The greatly esteemed essayist, novelist, and philosopher reflects on the art of translation and on rainer maria rilke's duino elegies-and gives us his own translation of Rilke's masterwork.
But Rilke is not only a brilliant poet, one of the greatest of the twentieth century, he is also difficult to approach. I read him on and off for ten years before I could see beyond what I thought was pretentious esthetic posturing. (Now, like so many others, I see Rilke as one of the great meditators on art and life, someone who reveals us to ourselves with a depth and clarity that few -- if any -- can equal.)
Here, in sum, is why this book is so wonderful. William Gass has read, and struggled with, and been guided by, Rainier Maria Rilke all his life. In many ways, he tells us, he has been clolser to Rilke than any other human being. And now, after a half century of that intimate relationship, he tells us who this literary 'friend' is, what his life has been, what he has gone through, what he has achieved -- and why we should care. There can be no more important book for any of us to write: 'this is what I cared most about in my life, this is what I learned from that caring.'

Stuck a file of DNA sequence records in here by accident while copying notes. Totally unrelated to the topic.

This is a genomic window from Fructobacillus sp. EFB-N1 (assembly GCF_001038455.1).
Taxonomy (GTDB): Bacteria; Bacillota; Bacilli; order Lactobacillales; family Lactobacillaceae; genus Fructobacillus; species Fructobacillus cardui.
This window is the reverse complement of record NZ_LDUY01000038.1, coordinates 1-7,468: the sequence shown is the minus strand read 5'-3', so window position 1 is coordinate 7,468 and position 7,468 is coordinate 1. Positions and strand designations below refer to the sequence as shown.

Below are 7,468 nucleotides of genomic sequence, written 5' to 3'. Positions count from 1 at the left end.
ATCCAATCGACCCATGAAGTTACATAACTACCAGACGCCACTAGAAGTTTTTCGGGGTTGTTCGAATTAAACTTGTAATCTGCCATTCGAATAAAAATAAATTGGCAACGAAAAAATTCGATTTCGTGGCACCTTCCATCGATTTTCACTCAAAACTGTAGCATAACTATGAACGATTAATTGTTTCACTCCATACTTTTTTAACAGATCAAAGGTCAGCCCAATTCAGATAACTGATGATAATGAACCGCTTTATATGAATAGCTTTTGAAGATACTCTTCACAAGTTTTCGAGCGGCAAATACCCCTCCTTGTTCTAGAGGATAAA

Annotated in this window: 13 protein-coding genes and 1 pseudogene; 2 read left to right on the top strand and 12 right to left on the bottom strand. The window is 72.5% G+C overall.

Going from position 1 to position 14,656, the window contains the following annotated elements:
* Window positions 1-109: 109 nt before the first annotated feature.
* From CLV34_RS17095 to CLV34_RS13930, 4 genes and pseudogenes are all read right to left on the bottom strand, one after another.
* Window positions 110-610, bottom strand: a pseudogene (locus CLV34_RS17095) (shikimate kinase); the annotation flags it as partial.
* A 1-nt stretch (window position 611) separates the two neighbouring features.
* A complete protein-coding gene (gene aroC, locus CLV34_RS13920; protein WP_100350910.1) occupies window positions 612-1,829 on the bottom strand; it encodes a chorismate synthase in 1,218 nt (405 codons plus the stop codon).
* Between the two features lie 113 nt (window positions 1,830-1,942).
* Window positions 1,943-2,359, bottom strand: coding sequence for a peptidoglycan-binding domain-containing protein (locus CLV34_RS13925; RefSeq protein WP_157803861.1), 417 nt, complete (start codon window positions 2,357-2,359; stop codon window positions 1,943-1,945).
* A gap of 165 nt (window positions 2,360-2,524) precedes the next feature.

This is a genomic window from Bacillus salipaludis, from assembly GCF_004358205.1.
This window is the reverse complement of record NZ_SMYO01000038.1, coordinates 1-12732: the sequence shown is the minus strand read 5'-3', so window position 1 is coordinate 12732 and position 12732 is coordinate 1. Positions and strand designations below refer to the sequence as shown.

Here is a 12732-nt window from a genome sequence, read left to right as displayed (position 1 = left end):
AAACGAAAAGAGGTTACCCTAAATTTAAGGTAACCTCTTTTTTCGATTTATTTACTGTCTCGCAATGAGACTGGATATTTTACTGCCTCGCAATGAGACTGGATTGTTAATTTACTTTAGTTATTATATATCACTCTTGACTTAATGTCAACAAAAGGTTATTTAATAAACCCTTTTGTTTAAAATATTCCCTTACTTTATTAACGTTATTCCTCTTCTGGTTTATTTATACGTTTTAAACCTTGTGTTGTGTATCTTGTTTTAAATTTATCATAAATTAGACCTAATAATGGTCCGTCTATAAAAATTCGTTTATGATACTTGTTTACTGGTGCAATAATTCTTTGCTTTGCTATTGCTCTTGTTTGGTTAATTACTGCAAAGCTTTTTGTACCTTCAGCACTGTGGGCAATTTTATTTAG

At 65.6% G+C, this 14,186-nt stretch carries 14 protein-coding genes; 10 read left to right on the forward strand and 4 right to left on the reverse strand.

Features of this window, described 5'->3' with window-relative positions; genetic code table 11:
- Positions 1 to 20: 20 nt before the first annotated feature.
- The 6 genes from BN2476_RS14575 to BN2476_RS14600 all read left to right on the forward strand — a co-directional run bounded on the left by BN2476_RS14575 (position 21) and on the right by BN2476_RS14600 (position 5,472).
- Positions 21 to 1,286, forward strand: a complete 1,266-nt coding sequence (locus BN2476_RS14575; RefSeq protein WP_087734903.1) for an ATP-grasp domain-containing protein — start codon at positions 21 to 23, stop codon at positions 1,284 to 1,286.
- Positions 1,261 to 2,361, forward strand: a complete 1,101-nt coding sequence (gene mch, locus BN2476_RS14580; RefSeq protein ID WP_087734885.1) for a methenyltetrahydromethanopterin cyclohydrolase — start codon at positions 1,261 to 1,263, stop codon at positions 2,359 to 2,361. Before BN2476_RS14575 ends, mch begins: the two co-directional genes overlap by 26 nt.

This is what Willam H. Gass, a major American novelist, does in his book:
-- He provides a brilliant short biography of Rilke
-- He explicates, effortlessly, some of his shorter lyrics, so that the reader can understand what Rilke does and what is at stake in his poems.
-- He teaches us, through a long but not boring chapter on translation, just how complex and apt Rilke's language is. That is not small accomplishment, since Rilke seems to sing so effortlessly that it easy to overlook how much is going on in each phrase.
-- He knows what is best in Rilke, focusing on the revolutionary "New Poems," the amazing "Requiem" to Paula Modersohn-Becker, and Rilke's towering achievement, the "Duino Elegies."
-- He, by following Rilke's artistic career with all its hesitations and confusions, helps us to understand how the "Elegies" are discovery and revelation: not just for us, but for the poet himself.
-- He provides us with fine translations of many Rilke poems, including the "Elegies."
The book Gass has written is a rich and satisfying way to enter into Rilke's poetry. It is as if one's grandfather sat down under a shady tree one bright and sunny summer morning, and began, "The love of my life has been...." and then spentthe rest of the day speaking in warm and intimate ways about that love and what it has meant to his life.
Just as that would be a marvelous day, so this is a marvelous and unforgettable book